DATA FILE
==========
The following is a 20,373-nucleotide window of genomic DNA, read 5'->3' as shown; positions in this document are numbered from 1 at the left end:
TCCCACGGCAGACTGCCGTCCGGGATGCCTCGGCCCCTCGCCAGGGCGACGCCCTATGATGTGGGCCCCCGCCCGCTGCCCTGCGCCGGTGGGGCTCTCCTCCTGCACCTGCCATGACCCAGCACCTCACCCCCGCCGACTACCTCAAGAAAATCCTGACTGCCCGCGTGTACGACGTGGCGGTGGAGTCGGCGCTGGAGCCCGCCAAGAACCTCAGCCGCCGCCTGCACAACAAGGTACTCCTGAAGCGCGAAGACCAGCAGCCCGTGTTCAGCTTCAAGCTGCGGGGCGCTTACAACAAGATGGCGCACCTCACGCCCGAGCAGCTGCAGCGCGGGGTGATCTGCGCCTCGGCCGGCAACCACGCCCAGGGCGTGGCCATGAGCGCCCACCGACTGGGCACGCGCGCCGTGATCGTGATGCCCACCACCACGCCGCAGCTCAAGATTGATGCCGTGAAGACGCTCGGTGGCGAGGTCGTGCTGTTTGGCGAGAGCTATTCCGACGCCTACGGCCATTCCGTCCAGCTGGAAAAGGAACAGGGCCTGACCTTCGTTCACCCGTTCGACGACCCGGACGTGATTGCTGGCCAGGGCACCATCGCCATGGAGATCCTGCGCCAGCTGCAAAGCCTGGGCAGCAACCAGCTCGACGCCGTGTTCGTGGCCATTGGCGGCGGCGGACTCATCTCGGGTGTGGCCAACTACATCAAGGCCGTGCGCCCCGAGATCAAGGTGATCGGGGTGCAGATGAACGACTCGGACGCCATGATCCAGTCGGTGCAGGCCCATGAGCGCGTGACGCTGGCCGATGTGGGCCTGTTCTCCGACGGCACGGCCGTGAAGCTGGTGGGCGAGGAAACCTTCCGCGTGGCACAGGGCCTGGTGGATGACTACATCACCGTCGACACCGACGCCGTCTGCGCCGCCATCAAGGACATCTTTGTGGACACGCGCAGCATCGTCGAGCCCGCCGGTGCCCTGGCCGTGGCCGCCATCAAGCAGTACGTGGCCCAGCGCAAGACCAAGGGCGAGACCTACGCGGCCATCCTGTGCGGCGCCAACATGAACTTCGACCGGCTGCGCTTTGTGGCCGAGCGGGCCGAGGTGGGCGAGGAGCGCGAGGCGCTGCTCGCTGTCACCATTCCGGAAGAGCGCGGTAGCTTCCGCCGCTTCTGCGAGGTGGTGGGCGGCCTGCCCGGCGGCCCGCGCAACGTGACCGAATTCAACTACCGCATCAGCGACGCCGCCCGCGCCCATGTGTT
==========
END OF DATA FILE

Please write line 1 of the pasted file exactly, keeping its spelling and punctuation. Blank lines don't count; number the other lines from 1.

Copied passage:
The following is a 20,373-nucleotide window of genomic DNA, read 5'->3' as shown; positions in this document are numbered from 1 at the left end: